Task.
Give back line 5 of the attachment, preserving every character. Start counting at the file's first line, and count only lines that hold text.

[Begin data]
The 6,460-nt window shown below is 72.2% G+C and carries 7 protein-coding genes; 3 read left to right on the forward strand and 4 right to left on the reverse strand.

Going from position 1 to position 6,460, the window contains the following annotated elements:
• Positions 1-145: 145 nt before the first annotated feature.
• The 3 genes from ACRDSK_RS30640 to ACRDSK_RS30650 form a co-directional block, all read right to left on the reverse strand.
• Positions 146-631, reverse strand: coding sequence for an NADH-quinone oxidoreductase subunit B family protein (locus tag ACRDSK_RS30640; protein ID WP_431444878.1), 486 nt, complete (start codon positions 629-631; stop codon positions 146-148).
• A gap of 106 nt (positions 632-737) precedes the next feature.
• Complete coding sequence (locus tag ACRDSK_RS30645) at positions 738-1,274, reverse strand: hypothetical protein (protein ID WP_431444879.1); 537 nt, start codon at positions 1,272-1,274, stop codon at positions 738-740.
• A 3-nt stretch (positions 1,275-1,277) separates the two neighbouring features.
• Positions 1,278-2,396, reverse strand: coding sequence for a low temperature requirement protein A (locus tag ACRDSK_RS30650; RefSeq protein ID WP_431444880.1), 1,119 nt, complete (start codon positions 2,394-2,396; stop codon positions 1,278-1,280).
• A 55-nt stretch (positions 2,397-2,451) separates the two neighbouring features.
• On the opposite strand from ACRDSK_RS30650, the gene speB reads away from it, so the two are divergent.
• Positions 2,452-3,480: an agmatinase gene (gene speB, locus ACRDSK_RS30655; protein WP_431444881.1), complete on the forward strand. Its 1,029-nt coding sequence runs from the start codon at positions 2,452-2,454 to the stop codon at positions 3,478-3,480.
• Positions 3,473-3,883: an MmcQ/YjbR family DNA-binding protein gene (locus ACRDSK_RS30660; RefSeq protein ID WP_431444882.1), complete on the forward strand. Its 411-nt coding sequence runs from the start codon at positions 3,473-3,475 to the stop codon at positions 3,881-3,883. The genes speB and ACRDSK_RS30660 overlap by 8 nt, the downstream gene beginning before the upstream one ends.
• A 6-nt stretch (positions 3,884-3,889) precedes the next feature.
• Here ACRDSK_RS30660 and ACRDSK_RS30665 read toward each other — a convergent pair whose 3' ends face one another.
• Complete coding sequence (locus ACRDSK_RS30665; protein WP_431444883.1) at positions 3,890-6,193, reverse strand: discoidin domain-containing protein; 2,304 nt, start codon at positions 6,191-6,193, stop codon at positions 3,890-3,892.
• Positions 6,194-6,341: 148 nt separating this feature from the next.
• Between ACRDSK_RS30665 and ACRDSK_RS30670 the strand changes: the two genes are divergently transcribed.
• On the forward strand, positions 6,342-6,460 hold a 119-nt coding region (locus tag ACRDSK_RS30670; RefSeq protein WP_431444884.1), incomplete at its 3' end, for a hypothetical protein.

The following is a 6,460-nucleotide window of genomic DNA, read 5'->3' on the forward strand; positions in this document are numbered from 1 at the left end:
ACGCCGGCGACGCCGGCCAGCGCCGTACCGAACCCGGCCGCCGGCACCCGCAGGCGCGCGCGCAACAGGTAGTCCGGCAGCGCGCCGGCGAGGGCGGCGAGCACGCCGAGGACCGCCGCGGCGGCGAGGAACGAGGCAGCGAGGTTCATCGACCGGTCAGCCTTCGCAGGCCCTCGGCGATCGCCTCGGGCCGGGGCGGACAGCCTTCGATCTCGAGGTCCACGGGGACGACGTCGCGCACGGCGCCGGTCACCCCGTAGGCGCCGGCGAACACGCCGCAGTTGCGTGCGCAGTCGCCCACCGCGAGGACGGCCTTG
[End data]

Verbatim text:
• Positions 146-631, reverse strand: coding sequence for an NADH-quinone oxidoreductase subunit B family protein (locus tag ACRDSK_RS30640; protein ID WP_431444878.1), 486 nt, complete (start codon positions 629-631; stop codon positions 146-148).